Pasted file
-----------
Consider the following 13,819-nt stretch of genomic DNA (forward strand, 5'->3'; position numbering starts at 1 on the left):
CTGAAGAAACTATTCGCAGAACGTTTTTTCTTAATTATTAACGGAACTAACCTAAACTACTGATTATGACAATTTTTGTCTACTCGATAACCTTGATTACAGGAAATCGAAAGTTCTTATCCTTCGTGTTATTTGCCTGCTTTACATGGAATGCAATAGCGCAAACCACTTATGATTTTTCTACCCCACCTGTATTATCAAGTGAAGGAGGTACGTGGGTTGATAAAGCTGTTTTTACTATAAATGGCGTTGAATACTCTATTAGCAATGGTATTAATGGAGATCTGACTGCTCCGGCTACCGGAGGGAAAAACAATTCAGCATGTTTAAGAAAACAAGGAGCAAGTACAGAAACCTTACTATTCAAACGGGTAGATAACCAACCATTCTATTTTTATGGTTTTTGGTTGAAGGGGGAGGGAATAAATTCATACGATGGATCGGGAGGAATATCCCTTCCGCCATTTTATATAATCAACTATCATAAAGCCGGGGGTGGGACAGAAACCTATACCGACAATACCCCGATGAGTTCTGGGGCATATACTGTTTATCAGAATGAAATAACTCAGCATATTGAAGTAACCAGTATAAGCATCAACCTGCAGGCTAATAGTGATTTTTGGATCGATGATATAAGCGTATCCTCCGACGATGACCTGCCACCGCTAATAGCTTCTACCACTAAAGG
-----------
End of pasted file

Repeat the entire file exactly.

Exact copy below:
Consider the following 13,819-nt stretch of genomic DNA (forward strand, 5'->3'; position numbering starts at 1 on the left):
CTGAAGAAACTATTCGCAGAACGTTTTTTCTTAATTATTAACGGAACTAACCTAAACTACTGATTATGACAATTTTTGTCTACTCGATAACCTTGATTACAGGAAATCGAAAGTTCTTATCCTTCGTGTTATTTGCCTGCTTTACATGGAATGCAATAGCGCAAACCACTTATGATTTTTCTACCCCACCTGTATTATCAAGTGAAGGAGGTACGTGGGTTGATAAAGCTGTTTTTACTATAAATGGCGTTGAATACTCTATTAGCAATGGTATTAATGGAGATCTGACTGCTCCGGCTACCGGAGGGAAAAACAATTCAGCATGTTTAAGAAAACAAGGAGCAAGTACAGAAACCTTACTATTCAAACGGGTAGATAACCAACCATTCTATTTTTATGGTTTTTGGTTGAAGGGGGAGGGAATAAATTCATACGATGGATCGGGAGGAATATCCCTTCCGCCATTTTATATAATCAACTATCATAAAGCCGGGGGTGGGACAGAAACCTATACCGACAATACCCCGATGAGTTCTGGGGCATATACTGTTTATCAGAATGAAATAACTCAGCATATTGAAGTAACCAGTATAAGCATCAACCTGCAGGCTAATAGTGATTTTTGGATCGATGATATAAGCGTATCCTCCGACGATGACCTGCCACCGCTAATAGCTTCTACCACTAAAGG